This article covers the U.S. Congressional candidates running in Alabama. To learn more about Sustainable Politician Project and our ranking system, read our full intro here. To read our article on the Alabama primary election, click here.
U. S. House of Representatives
Find your district here.
Robert Kennedy Jr. (D) – Rank: Good
He understands the importance of clean air and clean water has for health and Alabama’s economy. In fact, he even states, “the environment is the economy in Alabama.” This strong of a statement seems to show his dedication to protecting the environment. However, his website does not discuss plans to ensure a clean environment.
Bradley Byrne (R) – Incumbent – Rank: Bad
Your current rep voted in favor of Keystone XL pipeline. Plus, he opposes funding renewable energy developments and regulating greenhouse gas emissions (source). Since the start of his term in 2014, he has an LCV lifetime score of 0% (source).
Martha Roby (R) – Incumbent – Rank: Bad
Your current representative supports the Keystone XL pipeline and opposes federal regulation of greenhouse gas emissions (source). Although Martha has an all-the-above energy approach, suggesting that she does support some renewable sources, she has a poor lifetime LCV score of 4% (source).
Tabitha Isner (D) – Rank: Good
Although Tabitha does not discuss environmental topics on her campaign site, she has indicated on a political courage test that she supports funding renewable energy developments and regulating greenhouse gas emissions (source).
Mallory Hagan (D) – Rank: Weak
In an article here, Mallory promises to be our voice for “environmental sustainability” but her campaign site does not discuss it further.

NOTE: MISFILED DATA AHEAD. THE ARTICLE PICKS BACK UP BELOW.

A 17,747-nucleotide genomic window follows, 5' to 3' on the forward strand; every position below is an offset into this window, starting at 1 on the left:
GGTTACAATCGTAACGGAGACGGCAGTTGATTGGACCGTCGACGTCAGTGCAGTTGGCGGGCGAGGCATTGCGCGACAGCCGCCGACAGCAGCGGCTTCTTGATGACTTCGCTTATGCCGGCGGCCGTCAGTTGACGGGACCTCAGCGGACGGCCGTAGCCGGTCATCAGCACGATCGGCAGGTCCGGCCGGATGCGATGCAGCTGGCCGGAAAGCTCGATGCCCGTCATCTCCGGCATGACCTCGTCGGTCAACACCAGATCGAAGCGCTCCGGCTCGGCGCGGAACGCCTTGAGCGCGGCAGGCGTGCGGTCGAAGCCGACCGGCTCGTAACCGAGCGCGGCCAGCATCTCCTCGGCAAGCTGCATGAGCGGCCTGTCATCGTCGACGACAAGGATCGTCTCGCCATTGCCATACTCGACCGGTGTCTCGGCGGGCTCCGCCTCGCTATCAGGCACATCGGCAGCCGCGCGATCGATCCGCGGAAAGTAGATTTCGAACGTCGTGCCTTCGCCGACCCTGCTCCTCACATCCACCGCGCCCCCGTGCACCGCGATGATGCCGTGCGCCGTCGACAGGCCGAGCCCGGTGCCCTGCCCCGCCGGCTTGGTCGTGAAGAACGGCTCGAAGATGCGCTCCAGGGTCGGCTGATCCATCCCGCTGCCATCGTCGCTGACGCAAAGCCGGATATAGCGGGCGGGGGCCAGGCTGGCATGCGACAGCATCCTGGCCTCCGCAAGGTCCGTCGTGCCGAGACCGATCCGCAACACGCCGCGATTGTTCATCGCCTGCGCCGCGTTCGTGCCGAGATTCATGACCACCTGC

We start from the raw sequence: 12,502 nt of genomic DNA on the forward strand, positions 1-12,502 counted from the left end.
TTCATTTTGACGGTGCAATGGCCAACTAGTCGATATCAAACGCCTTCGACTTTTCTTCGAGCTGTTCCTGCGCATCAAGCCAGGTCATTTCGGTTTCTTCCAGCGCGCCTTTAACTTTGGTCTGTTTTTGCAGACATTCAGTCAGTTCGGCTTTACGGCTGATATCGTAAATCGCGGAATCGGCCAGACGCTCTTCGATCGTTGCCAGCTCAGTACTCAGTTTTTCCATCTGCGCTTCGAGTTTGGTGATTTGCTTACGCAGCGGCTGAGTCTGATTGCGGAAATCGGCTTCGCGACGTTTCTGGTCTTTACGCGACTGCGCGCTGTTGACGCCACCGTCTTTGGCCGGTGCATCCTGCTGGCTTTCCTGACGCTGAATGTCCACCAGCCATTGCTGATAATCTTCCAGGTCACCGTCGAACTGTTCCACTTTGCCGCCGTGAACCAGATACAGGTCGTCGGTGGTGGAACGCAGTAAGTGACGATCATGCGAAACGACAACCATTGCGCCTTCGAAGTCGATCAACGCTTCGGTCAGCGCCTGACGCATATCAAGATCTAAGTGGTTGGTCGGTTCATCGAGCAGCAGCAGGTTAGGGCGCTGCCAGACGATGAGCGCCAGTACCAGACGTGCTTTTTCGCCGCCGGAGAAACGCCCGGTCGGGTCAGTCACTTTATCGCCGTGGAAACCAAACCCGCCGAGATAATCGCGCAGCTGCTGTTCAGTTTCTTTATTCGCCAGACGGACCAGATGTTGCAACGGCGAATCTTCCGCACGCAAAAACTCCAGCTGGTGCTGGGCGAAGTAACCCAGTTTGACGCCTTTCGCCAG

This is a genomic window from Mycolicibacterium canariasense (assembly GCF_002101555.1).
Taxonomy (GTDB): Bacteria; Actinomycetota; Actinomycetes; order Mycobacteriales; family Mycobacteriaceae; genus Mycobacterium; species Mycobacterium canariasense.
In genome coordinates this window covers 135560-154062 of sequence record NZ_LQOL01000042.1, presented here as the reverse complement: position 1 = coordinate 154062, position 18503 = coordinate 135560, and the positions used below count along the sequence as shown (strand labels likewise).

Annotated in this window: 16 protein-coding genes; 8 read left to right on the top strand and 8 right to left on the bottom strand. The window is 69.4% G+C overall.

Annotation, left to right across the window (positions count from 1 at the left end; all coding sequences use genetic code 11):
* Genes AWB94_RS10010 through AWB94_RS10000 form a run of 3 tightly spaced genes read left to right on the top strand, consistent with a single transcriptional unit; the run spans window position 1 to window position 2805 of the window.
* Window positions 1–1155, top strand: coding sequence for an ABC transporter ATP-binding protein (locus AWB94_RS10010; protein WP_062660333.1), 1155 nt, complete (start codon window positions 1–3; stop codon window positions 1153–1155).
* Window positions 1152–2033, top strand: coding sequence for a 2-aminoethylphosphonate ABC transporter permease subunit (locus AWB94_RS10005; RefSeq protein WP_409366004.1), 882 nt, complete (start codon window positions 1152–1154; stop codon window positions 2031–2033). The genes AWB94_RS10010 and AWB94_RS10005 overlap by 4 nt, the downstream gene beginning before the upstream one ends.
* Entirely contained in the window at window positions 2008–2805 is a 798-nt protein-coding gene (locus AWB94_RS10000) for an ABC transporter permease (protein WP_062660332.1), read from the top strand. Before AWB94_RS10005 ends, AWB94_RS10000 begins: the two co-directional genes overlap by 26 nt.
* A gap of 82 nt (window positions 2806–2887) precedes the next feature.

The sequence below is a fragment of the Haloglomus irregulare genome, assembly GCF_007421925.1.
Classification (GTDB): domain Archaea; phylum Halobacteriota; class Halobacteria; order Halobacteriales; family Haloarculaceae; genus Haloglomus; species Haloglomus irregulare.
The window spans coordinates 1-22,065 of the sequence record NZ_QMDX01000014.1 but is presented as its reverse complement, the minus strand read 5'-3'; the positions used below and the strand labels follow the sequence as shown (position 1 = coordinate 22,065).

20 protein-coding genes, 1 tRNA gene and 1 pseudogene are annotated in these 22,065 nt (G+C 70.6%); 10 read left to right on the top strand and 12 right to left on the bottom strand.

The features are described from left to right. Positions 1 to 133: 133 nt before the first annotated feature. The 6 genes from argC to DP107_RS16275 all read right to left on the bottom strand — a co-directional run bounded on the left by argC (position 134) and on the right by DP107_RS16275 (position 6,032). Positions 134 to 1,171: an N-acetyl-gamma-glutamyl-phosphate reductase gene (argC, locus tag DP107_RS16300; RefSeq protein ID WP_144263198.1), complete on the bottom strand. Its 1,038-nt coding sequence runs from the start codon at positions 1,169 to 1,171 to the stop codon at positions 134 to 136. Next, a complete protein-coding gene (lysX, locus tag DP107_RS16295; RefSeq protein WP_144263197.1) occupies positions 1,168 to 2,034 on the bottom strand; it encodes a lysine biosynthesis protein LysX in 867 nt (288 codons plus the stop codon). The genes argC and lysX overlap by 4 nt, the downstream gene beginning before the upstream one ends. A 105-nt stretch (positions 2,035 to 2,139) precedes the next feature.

Mike Rogers (R) – Incumbent – Rank: Bad
You current representative voted for the Keystone XL pipeline. Mike opposes regulating greenhouse gas emissions, specifically against a cap and trade bill (source). He does, however, claim to support investing in renewable energy developments, but his poor LCV score of 6% does not reflect this (source).
Lee Auman (D) – Rank: Unknown
Although Lee discusses key issues on his campaign site, he does not talk about any environmental issues.
Your current representative voted in approval of the Keystone XL pipeline. He claims to be open to pursuing renewable energy options but opposes incentivizing the switch to green energy sources, specifically a tax break for wind energy. He also opposes a cap and trade bill to reduce carbon emissions and his lifetime LCV score is only 4% (source 1 | source 2).
Our primary pick: Peter Joffrion – Rank: Strong
- City Attorney (City of Huntsville)
Peter is adamant about accepting climate change as a man-made and dangerous reality. To him, preventing it is the most important issue when it comes to our future health. To protect people from floods, unstable weather, food shortages, etc, Peter is ready to trust the scientists and push for renewable energy sources (right in Alabama!) and reducing our country’s carbon emissions. He wants to reinstate America’s place in the Paris Climate Agreement and strengthen our international leadership in fighting climate change. Peter also vows to stop EPA funding cuts and make sure science helps make policy decisions.
Mo Brooks (R) – Incumbent – Rank: Bad
Your current representative voted in favor of the Keystone XL pipeline. He also opposes regulating greenhouse gas emissions and believes the Clean Air Act is overstepping (source).
Our primary pick: Danner Kline – Rank: Good
- Telecommunications Manager
Danner wants to keep funding and protecting the EPA so they can, in turn, protect our water and air by regulating pollutants. He believes that coal mining cannot be used as an excuse to oppose environmental acts or support EPA budget cuts.
Your current representative seems to think the EPA is overstepping and overegulating (especially when it comes to coal mining). He voted for Keystone XL and does not support funding renewable energy or regulating greenhouse gas emissions (source).
You only have one candidate running.
Terri voted in favor of the Keystone XL pipeline. She seems to support an “all of the above” approach to independence energy solution, supporting domestic oil production and investments in renewable energy sources (source).